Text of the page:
8 highlights in the Trembling Earth exhibition

Experience Edvard Munch in a new way, listen to music while you look, and use the rare opportunity to see eleven of Munch's biggest paintings in one room.

1. Discover a New Side of Munch’s art 

Trembling Earth is the first exhibition to highlight the central role of nature in Edvard Munch’s work. Many people know Munch mainly as a figure painter, a unique portrayer of the human spirit. Here, you can see how he captured the unique qualities and inner life of trees, stones, weather and season with the same level of insight and originality as he painted people’s mental states. The sheer variation of colours and expression throughout Munch’s nature paintings is reflected in the special architectural design of manthey kula.  

2. Music While You Look 

You can contemplate Edvard Munch’s visions of nature and the cosmic cycle accompanied by commissioned sound works by renowned Norwegian artists. Deathprod (Helge Sten) has created a 30-minute electronic work, Let Me Be Forever Animal, inspired by Edvard Munch’s motifs for the University Aula. As you absorb the forces of nature running through The Sun, The Scream and Angst, you can sit on our specially designed benches and listen to the five minute Join the Sound by the experimental duo Lost Girls (Jenny Hval and Håvard Volden). Find out more and read interviews with Deathprod and Lost Girls about the project.

3. Discover Munch’s Cosmic World View 

Munch was fascinated by philosophy, religion and science. Throughout his life he worked with motifs dealing with transformation – including people being buried in the earth, decomposing and then fertilizing new growth and new life. One process that intrigued Munch was ‘crystallisation’, a pseudo-scientific theory popular in the early 20th century that believed life could generate and evolve out of inorganic material such as rock. In the exhibition section ‘In a Cosmic Cycle’, you can go deeper into Munch’s cosmic world view and examine some of the forward-thinking scientific journals which he kept in his book collection.

4. Experience Eleven of Munch’s Biggest Paintings All in One Room

From 1909–16, Munch worked on trying to finish his biggest ever commission: a series of monumental wall paintings for the University of Oslo’s new assembly hall (Aula). Several artists competed for this prestigious honour, and Munch made hundreds of sketches and drafts. In 1913 he exhibited several drafts in half-scale – first in Berlin, and the following year in Frankfurt and Kristiania (the former name of Oslo), which helped him to win the commission. This is the first time in over 100 years this version of Alma Mater has been seen unrolled across a frame.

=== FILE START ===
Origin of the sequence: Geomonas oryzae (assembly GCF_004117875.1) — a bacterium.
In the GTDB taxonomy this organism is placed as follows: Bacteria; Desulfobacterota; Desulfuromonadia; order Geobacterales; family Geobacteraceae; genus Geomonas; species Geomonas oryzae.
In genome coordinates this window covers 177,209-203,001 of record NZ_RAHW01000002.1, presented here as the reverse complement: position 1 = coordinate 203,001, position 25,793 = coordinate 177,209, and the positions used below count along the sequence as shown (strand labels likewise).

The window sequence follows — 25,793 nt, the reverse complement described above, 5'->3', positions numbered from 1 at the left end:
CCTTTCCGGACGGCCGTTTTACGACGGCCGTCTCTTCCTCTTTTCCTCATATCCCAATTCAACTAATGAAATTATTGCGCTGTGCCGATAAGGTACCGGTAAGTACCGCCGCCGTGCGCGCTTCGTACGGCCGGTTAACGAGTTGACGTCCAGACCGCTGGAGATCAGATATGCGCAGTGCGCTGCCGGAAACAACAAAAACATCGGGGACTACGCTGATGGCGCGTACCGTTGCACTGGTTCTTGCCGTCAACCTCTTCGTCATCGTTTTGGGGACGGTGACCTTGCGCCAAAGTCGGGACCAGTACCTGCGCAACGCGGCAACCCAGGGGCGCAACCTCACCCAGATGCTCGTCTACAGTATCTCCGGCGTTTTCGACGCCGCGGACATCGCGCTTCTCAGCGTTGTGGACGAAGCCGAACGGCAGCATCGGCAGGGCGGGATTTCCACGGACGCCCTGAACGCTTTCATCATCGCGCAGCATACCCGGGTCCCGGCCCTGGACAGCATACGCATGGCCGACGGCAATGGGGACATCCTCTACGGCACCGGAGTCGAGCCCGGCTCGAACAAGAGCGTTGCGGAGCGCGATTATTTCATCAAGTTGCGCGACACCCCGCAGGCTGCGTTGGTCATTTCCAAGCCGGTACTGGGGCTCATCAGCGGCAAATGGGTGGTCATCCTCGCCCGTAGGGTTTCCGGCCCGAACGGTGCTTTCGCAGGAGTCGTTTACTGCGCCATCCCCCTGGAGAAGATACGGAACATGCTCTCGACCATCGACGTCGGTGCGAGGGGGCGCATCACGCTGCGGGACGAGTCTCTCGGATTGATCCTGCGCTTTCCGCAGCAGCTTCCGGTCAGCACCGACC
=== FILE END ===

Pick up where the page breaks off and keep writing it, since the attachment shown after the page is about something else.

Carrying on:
5. A Fresh Look at Two of Munch’s most Iconic Motifs 

Munch painted The Sun and The Scream around 20 years apart. By exhibiting these two iconic paintings in the same space, which also includes Anxiety, Trembling Earth throws new light on both. The Scream and Anxiety have traditionally been interpreted as images of mental states, but when placed alongside The Sun, their portrayal of nature comes into clearer focus. Despite the differences in size, medium and technique, the motifs capture nature’s existential impact on humans in a radical way.  

6. Exciting Loans and Munch Works RARELY Appearing at the Museum 

Most of the Edvard Munch paintings in Trembling Earth come from the collection at MUNCH, including many that are rarely exhibited. In addition, we have loaned around 23 paintings and a drawing from various institutions both in Norway and abroad, including the Finnish National Gallery Ateneum Art Museum, Helsinki, Canica Art Collection, Dallas Museum of Art, Kunsthalle Mannheim, Museum of Modern Art, New York, Musée d’Orsay, Paris, National Museum, Oslo, Christen Sveaas’s Art Collection, Von der Heydt-Museum, Wuppertal, and various private collections. 

7. Surround yourself with nature in all its forms and variations  

The paintings arranged in Trembling Earth’s eight rooms will enfold you in a rich variety of shapes, colours and atmospheres. Munch was fascinated by nature’s variation and diversity. Share that wonder with him among his depictions of mysterious forests, rocky seashores, stormy seas, sun-drenched beaches, fertile fields and blooming orchards. In all these scenes, nature is much more than just a pretty backdrop or distant landscape – it’s vibrating and pulsating with life. 

8. See the Places Which Meant So Much for Munch – through His Eyes 

Certain places where Munch lived or went on holiday crop up again and again in his art. In the section ‘Chosen Places’, you’ll get to know three of these locations and their unique visual reference points. Here you’ll see Åsgårdstrand and Hvitsten in Norway, and Warnemünde on the Baltic coast, in different seasons of the year, at different times of day and from a variety of viewpoints. Together, Munch’s paintings of the places he knew best are a reminder of the power of seeing with fresh eyes.